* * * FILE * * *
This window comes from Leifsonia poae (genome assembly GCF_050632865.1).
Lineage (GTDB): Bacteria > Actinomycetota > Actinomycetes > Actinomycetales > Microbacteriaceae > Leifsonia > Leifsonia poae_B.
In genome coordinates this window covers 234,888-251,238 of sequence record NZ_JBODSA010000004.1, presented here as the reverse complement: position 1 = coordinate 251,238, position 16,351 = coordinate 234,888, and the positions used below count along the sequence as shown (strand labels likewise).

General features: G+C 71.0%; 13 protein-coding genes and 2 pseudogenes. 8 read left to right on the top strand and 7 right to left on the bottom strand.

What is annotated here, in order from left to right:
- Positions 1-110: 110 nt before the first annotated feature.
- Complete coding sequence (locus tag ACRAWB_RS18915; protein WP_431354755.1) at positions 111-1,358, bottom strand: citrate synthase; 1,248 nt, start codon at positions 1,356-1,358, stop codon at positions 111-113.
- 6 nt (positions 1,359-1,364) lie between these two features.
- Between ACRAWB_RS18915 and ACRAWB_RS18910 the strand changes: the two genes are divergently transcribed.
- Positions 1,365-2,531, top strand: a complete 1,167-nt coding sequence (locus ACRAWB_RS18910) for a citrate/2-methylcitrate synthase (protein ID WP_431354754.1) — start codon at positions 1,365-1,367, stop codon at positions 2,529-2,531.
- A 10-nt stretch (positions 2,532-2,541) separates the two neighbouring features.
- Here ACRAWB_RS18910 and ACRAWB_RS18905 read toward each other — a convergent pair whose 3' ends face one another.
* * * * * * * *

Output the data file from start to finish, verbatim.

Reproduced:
This window comes from Leifsonia poae (genome assembly GCF_050632865.1).
Lineage (GTDB): Bacteria > Actinomycetota > Actinomycetes > Actinomycetales > Microbacteriaceae > Leifsonia > Leifsonia poae_B.
In genome coordinates this window covers 234,888-251,238 of sequence record NZ_JBODSA010000004.1, presented here as the reverse complement: position 1 = coordinate 251,238, position 16,351 = coordinate 234,888, and the positions used below count along the sequence as shown (strand labels likewise).

General features: G+C 71.0%; 13 protein-coding genes and 2 pseudogenes. 8 read left to right on the top strand and 7 right to left on the bottom strand.

What is annotated here, in order from left to right:
- Positions 1-110: 110 nt before the first annotated feature.
- Complete coding sequence (locus tag ACRAWB_RS18915; protein WP_431354755.1) at positions 111-1,358, bottom strand: citrate synthase; 1,248 nt, start codon at positions 1,356-1,358, stop codon at positions 111-113.
- 6 nt (positions 1,359-1,364) lie between these two features.
- Between ACRAWB_RS18915 and ACRAWB_RS18910 the strand changes: the two genes are divergently transcribed.
- Positions 1,365-2,531, top strand: a complete 1,167-nt coding sequence (locus ACRAWB_RS18910) for a citrate/2-methylcitrate synthase (protein ID WP_431354754.1) — start codon at positions 1,365-1,367, stop codon at positions 2,529-2,531.
- A 10-nt stretch (positions 2,532-2,541) separates the two neighbouring features.
- Here ACRAWB_RS18910 and ACRAWB_RS18905 read toward each other — a convergent pair whose 3' ends face one another.